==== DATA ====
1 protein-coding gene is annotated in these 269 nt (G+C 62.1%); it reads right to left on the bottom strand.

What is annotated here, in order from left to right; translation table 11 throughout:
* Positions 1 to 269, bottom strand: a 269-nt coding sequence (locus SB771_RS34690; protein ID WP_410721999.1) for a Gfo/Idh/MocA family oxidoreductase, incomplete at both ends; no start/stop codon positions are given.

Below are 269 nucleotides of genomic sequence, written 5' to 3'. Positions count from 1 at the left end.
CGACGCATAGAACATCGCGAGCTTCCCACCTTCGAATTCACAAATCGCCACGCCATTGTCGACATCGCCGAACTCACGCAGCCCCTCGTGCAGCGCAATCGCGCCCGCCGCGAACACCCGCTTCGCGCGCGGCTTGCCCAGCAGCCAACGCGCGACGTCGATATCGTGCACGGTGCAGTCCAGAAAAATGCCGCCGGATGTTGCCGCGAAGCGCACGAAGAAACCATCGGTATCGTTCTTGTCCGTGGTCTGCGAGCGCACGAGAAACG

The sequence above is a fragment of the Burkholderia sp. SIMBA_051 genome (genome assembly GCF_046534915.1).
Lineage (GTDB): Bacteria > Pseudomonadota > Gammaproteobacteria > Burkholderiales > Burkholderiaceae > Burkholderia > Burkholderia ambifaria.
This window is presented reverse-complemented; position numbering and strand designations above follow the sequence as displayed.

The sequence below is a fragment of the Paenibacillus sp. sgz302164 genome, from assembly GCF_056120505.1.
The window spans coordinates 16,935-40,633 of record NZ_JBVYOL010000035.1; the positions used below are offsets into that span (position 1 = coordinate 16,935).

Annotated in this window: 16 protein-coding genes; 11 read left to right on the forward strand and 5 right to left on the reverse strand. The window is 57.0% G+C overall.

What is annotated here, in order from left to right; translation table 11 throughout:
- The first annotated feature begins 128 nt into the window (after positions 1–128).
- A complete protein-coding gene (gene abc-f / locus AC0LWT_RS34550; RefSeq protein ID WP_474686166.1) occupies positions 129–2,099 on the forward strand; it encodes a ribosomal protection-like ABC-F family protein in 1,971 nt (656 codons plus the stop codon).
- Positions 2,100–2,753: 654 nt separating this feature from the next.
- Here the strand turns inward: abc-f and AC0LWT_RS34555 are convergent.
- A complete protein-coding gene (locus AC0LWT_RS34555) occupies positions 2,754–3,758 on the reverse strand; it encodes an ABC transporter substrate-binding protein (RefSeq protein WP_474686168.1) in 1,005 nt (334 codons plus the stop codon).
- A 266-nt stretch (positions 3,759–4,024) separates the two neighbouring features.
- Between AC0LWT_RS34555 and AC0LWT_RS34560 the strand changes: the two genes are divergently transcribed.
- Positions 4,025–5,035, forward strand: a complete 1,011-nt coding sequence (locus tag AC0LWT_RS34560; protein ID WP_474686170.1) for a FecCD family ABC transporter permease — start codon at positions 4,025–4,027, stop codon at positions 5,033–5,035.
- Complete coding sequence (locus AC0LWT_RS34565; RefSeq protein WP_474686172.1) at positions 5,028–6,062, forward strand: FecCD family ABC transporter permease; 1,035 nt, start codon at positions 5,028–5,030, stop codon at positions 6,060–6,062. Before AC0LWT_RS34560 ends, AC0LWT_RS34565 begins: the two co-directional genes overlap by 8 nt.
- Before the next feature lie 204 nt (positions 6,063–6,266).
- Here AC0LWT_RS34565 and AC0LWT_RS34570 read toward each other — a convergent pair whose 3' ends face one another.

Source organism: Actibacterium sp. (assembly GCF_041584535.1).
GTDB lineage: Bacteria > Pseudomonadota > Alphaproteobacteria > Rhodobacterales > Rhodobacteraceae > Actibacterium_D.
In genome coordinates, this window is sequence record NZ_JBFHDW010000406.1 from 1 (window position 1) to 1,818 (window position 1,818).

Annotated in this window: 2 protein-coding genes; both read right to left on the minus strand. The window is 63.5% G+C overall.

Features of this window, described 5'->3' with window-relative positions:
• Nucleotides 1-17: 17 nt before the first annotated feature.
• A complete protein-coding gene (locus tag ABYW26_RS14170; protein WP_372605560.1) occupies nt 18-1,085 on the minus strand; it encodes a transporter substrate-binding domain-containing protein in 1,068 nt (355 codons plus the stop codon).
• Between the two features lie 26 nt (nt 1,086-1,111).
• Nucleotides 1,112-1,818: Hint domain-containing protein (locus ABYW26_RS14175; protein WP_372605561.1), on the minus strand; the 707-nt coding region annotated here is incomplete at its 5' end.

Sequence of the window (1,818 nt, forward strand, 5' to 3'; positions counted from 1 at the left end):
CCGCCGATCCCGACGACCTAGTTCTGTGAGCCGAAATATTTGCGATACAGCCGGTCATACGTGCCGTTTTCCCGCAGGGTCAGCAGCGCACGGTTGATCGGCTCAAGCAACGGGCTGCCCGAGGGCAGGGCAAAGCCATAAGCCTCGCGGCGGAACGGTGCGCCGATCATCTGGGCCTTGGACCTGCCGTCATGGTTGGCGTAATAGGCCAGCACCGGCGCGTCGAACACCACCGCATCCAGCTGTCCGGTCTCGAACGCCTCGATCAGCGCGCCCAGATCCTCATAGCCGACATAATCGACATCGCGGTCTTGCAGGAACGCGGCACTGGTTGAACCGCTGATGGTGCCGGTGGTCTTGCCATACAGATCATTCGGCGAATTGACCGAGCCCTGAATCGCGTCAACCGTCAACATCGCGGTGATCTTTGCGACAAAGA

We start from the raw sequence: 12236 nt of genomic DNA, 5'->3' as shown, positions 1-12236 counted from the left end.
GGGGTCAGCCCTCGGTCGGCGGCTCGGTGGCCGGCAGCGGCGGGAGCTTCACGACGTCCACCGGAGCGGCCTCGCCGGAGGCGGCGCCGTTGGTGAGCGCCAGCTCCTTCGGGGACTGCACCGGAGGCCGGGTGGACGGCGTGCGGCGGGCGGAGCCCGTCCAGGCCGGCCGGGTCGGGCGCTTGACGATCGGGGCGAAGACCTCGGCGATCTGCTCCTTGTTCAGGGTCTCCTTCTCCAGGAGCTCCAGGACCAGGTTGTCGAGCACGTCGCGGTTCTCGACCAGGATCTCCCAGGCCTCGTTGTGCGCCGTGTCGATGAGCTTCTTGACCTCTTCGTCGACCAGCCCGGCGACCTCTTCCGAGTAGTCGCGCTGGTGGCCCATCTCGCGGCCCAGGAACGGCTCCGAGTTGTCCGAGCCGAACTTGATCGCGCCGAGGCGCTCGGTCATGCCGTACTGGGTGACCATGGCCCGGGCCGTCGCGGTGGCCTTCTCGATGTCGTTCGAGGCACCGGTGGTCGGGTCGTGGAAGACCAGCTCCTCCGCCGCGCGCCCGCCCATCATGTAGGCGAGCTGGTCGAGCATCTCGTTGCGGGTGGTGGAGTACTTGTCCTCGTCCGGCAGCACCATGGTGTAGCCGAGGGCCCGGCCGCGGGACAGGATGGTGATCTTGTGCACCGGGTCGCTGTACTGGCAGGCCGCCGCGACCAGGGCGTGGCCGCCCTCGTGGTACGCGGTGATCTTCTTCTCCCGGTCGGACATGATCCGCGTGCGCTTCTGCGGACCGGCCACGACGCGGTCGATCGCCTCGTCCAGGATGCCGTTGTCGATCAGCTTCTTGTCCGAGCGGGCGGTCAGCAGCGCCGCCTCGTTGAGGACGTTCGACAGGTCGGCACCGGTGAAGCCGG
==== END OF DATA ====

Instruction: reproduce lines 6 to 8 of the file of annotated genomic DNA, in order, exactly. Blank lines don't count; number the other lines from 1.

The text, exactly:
The sequence above is a fragment of the Burkholderia sp. SIMBA_051 genome (genome assembly GCF_046534915.1).
Lineage (GTDB): Bacteria > Pseudomonadota > Gammaproteobacteria > Burkholderiales > Burkholderiaceae > Burkholderia > Burkholderia ambifaria.
This window is presented reverse-complemented; position numbering and strand designations above follow the sequence as displayed.